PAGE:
Friday, 26 July 2013

just what is it...

...a convincing vision of the future that lay ahead - the muscleman husband and his stripper wife in their suburban home, the consumer goods, such as the tin of ham, regarded as ornaments in their own right ... we are what we sell and buy.

ballard / miracles of life / this is tomorrow 1956

war machine and christy mack


A Psychopathic Hymn:

J.G. Ballard's 'Crashed Cars' Exhibition of 1970

Passings – J. G. Ballard: Philosopher of the Future Present

Jim Haynes / Arts Lab

Re: They're four hundred feet high
Posted by: "stwrtmckenzie"
Date: Sun Jul 30, 2006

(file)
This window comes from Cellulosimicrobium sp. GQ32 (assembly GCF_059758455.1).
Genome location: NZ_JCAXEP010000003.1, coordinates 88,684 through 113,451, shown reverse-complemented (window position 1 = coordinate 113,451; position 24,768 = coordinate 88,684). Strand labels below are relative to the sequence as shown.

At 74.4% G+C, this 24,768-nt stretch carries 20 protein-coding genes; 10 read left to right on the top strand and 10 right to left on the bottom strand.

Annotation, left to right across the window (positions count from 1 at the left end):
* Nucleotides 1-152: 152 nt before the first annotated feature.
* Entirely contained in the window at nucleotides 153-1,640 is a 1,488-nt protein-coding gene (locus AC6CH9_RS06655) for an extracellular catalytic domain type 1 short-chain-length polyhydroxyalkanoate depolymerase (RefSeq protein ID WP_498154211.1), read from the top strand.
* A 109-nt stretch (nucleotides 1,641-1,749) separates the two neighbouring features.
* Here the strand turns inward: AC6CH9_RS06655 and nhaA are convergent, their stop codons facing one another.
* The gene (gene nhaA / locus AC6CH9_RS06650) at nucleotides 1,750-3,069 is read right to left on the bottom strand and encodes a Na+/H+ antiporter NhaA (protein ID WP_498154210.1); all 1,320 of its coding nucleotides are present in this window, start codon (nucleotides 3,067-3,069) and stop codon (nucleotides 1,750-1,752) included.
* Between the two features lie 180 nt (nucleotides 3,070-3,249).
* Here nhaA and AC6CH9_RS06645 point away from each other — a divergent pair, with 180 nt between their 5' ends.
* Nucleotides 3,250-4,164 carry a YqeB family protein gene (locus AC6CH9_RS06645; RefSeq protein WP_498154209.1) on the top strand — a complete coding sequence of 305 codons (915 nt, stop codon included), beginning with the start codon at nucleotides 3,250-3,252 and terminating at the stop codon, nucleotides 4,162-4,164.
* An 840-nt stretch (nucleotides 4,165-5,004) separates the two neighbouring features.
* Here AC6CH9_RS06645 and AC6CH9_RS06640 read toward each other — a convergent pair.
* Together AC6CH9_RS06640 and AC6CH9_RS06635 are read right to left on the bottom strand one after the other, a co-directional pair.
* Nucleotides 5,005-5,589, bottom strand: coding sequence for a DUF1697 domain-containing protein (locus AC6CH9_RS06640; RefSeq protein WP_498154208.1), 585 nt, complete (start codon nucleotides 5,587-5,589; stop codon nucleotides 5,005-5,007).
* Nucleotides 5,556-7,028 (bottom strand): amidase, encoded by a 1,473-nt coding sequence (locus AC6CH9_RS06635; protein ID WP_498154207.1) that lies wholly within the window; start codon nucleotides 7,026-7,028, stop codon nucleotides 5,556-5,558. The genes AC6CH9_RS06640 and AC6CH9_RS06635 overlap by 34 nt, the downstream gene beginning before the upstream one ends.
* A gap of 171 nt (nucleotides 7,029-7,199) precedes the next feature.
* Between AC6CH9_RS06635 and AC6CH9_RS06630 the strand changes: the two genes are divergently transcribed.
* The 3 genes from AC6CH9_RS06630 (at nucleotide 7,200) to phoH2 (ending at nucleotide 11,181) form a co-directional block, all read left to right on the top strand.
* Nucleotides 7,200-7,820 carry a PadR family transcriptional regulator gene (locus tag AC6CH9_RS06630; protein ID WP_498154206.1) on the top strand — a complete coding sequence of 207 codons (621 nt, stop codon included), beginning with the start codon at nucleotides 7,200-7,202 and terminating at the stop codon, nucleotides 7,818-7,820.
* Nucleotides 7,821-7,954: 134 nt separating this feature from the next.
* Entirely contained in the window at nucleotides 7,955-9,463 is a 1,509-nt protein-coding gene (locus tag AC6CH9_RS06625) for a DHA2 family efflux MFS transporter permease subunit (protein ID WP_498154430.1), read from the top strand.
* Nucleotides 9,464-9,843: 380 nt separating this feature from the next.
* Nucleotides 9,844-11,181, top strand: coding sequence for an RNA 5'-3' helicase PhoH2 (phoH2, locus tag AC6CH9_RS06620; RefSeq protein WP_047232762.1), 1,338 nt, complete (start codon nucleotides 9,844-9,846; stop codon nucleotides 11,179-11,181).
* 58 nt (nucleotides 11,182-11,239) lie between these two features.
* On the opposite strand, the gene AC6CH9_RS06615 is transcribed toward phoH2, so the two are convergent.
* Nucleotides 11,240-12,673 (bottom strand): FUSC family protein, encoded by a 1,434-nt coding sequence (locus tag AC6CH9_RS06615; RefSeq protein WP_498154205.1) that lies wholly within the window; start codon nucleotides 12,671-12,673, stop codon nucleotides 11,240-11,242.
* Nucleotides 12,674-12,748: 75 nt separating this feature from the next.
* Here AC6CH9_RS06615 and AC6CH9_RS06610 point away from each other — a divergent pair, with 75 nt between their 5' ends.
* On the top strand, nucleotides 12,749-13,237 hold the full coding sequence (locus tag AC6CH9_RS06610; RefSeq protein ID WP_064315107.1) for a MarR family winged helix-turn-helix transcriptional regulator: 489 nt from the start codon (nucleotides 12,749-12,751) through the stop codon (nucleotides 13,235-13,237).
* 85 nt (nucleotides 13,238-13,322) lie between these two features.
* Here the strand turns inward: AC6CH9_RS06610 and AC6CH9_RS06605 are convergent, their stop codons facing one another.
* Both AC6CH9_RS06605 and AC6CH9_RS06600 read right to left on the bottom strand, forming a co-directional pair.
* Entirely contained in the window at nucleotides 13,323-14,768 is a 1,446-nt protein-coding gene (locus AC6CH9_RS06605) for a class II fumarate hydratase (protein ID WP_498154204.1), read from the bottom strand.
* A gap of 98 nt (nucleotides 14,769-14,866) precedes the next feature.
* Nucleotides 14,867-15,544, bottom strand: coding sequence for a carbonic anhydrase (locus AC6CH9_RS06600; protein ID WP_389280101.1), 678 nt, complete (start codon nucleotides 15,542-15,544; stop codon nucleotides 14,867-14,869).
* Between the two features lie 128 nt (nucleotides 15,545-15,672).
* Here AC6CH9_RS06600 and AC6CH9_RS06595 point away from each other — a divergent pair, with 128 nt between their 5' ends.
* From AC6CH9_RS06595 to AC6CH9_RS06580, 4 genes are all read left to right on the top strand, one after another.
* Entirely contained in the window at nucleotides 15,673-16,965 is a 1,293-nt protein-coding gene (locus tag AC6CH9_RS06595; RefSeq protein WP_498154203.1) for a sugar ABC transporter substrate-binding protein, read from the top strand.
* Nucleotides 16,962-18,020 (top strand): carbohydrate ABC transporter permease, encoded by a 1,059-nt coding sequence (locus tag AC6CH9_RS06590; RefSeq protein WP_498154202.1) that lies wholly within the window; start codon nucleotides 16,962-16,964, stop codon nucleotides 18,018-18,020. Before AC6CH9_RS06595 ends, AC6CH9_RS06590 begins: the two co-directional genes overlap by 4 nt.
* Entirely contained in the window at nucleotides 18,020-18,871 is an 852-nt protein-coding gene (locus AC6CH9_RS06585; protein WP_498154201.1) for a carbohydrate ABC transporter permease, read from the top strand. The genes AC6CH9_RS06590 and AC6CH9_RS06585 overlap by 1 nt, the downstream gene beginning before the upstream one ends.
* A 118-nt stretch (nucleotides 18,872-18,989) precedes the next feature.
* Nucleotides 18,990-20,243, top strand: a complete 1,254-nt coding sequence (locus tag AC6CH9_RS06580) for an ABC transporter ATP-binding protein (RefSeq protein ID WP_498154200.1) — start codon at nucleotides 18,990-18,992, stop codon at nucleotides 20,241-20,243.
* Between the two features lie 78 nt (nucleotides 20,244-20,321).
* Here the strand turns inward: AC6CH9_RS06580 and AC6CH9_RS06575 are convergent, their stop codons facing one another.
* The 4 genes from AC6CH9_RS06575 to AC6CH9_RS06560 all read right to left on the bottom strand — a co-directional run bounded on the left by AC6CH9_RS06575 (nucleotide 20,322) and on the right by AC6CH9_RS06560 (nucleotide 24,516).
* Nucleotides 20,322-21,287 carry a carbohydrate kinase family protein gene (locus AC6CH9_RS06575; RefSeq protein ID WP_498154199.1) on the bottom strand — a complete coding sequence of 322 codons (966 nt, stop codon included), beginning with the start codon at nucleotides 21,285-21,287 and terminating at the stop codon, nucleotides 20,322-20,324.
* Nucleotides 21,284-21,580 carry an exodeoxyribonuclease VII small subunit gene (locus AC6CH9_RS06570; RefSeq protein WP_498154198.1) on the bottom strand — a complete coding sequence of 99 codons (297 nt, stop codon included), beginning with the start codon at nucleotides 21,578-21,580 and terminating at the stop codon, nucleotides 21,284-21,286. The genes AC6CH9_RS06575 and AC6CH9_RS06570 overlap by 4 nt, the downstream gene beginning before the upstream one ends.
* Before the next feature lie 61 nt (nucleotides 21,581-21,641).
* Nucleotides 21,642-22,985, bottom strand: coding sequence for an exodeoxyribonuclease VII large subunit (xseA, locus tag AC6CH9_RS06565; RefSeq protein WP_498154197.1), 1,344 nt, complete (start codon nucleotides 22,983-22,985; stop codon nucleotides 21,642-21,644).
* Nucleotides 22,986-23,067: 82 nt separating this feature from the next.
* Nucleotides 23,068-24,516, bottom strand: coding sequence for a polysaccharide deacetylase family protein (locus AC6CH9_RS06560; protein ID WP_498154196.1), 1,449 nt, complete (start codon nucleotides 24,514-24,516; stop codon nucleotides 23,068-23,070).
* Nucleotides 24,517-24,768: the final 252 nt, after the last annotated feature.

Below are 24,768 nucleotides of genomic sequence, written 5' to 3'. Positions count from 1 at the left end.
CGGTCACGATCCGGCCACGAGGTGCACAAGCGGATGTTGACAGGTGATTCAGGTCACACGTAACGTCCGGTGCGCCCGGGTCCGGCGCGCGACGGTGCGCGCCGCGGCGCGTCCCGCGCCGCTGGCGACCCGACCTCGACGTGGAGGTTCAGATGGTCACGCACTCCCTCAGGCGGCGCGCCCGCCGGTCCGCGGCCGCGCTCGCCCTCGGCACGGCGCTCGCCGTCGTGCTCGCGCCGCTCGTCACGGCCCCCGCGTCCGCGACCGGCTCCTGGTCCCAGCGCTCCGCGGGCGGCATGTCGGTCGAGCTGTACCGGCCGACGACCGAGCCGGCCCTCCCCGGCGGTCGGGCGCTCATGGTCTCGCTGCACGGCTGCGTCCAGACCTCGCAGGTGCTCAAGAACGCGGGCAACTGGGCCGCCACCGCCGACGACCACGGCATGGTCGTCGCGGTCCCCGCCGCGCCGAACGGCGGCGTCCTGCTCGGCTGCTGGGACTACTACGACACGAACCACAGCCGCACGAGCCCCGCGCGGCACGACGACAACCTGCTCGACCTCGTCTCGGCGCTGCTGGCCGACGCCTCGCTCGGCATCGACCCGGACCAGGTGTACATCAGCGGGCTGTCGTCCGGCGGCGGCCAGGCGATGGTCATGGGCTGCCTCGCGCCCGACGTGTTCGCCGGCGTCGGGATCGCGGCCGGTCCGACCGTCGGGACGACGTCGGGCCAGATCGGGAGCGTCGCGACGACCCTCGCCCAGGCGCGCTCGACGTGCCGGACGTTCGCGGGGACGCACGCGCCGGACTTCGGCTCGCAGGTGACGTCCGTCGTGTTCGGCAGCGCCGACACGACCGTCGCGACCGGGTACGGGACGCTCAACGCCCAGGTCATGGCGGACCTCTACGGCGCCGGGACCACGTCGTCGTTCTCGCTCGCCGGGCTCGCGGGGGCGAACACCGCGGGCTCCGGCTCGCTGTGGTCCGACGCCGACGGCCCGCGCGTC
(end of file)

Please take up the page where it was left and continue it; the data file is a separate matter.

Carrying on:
Not one of the people, the person.  I put it together with people from the Human Family, an English version of the Living Theater, working out of the Arts Laboratory under the exuberant patronage of Nigel Samuel, and students from one of the London theater colleges who provided actors and early multi-media technicians. We put on a demo at the ICA and Ballard came to see it, he loved it and invited me to join him in a video about the sexuality of car crashes which, I confess, sounded unappealing.  It was performed at the ICA for about a week with the title "The Assassination Weapon, A Transmedia Search for Reality" some time in 1968 or 1969.  It was performed a couple of times after that at the Regent Street Polytechnic School of Architecture and The Architectural Association.  The show took Ballard's text from The Assassination Weapon with early analog electronic distortion and music, and played this back in surround streo around a vertical circular screen, about ten feet in diameter, which revolved slowly at the center of circles of concentric seats separated by four access corridors at the four cardinal points.  The fire marshal required that the seats be fixed and I spent four days stapling chairs to a perfect hardwood floor, to the horror of my ICA minder.  Once the audience was seated, the recording of The Assassination Weapon was played back and four projection tables shooting down the access corridors combined images on the revolving screen which could take front and back projection.  I asked Jack Henry Moore, then the director of the Human Family, for a recommendation for the material for this screen, he recommended bed linen soaked in Parrafin (a flamable liquid), he said it took back projection beautifully.  I decided that, after the trouble with the chairs, I would not go to the mat with the fire marshal on this one, it was a white plastic.  The projection tables had a variety of image and light emitting parephanalia, still and movie projectors, boiling liquids (this was the sixties), rotating color filters. strobes, smoke machines, etc.  There was an image script but some room for improvisation to exploit happy coincidences on the screen which could become quite complex since, in addition to the front and back projection, the sides of screen segments (it was made up of six pizza slices bolted together) caught projections as the screen rotated, introducing lines of color and fragments of images into the main projection.  The English humor magazine "Punch" found it "Puzzling", the English manners magazine "The Lady" found it "Trying".  We played to full houses at every performance.  London was fun back then.

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